Stepping inside the Bradbury-Sullivan LGBT Community Center’s Fine Art Galleries, located at 21 North 7th Street in Allentown, feels a bit like embarking on a good hike.
That’s because the current exhibit, “Landscapes,” takes viewers on a satisfying emotional trek over rugged but beautiful terrain.
“Landscapes,” which opened on April 20, features 16 acrylic paintings by Ana M. Hamilton, an Allentown-area artist and member of the LGBTQ community. Most of the paintings depict a body of water, a rocky outcrop or mountain, and the sky above.
Despite the similar imagery, Hamilton’s paintings vary in tone. Some, like “Love Mars,” have soft gradations between the elements. Others, like “Peaceful Pain,” show more detail, which lends them an edgier feel. Overall, “Landscapes” is more about emotions than an accurate representation of nature.
Hamilton, whose father was a portrait photographer in Cuba, has been making art since childhood, but in the past 10 years she’s been especially productive and focused. Today, she’s a member of the Expressions-Studio in Allentown and has shown her work in New York City, Los Angeles, and Barcelona, among other places.
Hamilton certainly appreciates the positive reception her work has gotten, but that’s not what motivates her. “My biggest satisfaction is to be able to do it,” she said.
“Landscapes” is a return of sorts for Hamilton. She’s done two earlier exhibits at the Bradbury-Sullivan Center: “I’m Here / Tiger Lillies” in 2016, and “Goddesses,” a 2017 exhibit with fellow artist Andi Grunberg.
For the current show, Hamilton selected works from an ongoing series of natural scenes that she’s been painting. Viewers will recognize natural features like shorelines and mountains, but there are no details tying the images to actual locations. That’s a deliberate strategy on her part.
“I am not the kind of landscape artist that goes and sits in front of a tree or a mountain or a river and tries to paint it,” Hamilton said. “Most of it is memories and energy that goes into the canvas.”
Rather than painting en plein air or working from a photograph, Hamilton relies on her imagination. That choice releases her from the expectation to be realistic and opens up more artistic possibilities.
“To me, it’s all about the freedom of expression,” Hamilton said. “Whether a mountain is green or red, purple or yellow, or whatever, it is irrelevant that it is real or not. It’s ‘how does it make you feel’ when you put that color there.”
One example of Hamilton’s playful use of color is “At Rest,” which depicts a mountain range in the distance. The image is suffused with a vibrant pink. It colors the mountains, dapples the clouds, and is even visible in the indistinct region towards the bottom of the painting. It could be a sunset, or it could be a blush, or something else that resonates with the viewer.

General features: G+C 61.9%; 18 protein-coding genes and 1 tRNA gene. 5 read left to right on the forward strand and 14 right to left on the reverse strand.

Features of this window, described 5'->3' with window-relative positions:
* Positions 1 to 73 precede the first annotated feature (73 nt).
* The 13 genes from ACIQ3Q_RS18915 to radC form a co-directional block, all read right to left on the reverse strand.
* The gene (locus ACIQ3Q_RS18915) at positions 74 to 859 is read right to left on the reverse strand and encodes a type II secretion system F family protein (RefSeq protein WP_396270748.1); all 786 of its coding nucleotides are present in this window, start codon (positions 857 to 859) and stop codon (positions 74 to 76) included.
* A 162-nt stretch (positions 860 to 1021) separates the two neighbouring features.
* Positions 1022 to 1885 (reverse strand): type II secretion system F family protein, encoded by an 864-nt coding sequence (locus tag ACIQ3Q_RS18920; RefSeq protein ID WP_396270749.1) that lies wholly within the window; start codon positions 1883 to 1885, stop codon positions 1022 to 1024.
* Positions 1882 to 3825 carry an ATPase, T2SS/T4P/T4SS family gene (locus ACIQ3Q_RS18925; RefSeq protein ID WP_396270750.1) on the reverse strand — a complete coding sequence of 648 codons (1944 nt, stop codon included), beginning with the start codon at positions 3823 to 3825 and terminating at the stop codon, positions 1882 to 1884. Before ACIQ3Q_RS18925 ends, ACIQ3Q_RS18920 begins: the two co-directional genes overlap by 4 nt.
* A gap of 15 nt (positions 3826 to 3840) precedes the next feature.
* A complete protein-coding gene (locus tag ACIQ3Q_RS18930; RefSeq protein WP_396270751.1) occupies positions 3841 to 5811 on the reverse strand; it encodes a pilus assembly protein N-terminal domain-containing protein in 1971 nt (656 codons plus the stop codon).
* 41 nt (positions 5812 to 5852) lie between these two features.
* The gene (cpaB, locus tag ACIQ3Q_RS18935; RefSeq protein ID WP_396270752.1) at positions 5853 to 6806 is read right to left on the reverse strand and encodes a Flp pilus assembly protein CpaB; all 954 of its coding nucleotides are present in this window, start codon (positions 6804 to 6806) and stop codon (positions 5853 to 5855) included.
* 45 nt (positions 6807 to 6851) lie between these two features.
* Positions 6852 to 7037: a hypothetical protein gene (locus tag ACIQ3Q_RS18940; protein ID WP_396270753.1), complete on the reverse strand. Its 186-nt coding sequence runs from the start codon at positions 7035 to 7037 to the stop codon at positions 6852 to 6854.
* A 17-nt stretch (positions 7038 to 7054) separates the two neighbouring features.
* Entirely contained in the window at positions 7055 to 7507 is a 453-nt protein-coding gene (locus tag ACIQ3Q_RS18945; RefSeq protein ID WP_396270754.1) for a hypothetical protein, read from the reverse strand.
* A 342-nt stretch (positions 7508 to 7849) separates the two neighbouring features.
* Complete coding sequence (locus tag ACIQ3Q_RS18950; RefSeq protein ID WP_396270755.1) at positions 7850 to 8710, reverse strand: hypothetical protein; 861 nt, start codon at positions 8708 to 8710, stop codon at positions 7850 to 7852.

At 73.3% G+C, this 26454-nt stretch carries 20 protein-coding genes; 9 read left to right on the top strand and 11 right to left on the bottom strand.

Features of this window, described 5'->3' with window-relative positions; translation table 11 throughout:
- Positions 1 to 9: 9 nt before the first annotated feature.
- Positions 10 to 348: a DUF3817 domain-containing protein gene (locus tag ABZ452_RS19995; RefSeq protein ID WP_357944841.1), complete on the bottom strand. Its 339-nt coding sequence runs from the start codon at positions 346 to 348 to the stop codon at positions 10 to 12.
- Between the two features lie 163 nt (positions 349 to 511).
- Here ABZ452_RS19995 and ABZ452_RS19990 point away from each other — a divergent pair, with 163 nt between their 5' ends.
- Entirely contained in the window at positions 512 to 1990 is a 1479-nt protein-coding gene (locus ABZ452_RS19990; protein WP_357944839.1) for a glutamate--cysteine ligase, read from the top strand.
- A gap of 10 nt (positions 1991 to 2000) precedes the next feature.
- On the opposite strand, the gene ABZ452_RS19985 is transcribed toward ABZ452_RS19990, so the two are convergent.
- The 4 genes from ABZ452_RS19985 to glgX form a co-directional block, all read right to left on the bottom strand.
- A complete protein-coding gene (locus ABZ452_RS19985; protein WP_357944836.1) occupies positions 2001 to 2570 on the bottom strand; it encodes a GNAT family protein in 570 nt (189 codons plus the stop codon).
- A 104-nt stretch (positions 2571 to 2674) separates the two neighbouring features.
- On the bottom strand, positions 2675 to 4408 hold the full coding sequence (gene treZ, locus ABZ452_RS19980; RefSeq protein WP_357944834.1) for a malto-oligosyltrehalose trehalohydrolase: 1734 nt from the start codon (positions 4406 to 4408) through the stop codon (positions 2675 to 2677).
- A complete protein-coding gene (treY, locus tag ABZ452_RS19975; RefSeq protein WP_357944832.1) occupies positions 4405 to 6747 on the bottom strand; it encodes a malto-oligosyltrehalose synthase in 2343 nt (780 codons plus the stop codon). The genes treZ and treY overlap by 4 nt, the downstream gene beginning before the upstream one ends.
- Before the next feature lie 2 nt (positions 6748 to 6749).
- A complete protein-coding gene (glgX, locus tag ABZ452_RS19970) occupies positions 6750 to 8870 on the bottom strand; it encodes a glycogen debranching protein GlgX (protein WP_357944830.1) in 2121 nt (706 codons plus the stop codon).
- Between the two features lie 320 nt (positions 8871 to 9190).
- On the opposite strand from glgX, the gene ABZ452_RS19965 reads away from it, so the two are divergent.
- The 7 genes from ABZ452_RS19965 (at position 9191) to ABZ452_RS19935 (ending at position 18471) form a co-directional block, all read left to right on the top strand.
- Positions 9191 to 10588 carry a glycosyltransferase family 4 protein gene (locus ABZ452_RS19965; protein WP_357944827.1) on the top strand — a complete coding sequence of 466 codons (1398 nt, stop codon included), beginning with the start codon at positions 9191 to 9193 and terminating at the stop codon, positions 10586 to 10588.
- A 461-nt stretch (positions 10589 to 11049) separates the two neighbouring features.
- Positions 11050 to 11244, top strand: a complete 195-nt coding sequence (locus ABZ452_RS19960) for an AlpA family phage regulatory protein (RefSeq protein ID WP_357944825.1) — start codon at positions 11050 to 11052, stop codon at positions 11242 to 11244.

Some of the landscapes include details that draw the eyes. A good example is “Bluffs,” which shows a rocky cliff alongside a large body of water. From a distance, the detail seems to indicate the cliff’s edge and its rocky surface. Up close, it’s indeterminate but vaguely harsh. It’s also slightly tactile.
Hamilton explained that she achieves this effect by applying extremely thin bits of paper to the canvas before beginning to paint. It’s a technique she learned from her cousin, a fellow artist in Miami. “Sometimes, if I paint, I don’t want to dwell so much on the details and the particular parts of it,” she said. “But this allows me to do it in a way where you will see a little more detail.”
One detail that seems to be missing in Hamilton’s landscapes is people. There are no recognizable persons on these shorelines or mountain ranges, which can be disorienting.
Look more closely, however, and some of the paintings reveal what appear to be large female figures hidden within the landscape. The slope of a mountain, say, or the decline in a valley might suggest the curves of a woman’s body. That figure may be somewhat indistinct, as in “As You Left Me,” but it’s still suggestive.
It’s not deliberate, according to Hamilton. “I think sometimes, unconsciously, the figures appear,” she said. “And then I just follow that idea. Other times, it’s a surprise.”
Hamilton went on to say that she views nature as feminine. Undoubtedly, that influences her landscapes. Still, she prefers to let viewers make up their own minds.
“I pretty much leave that to the person to say, ‘Is that a woman, or maybe it’s just my imagination?’” she said.
For Hamilton, beauty really is in the eye of the beholder.“Landscapes” is on display through June 30.
The gallery is open Tuesdays through Fridays from 11 a.m. to 6 p.m. For more information, visit www.bradburysullivancenter.org/galleries.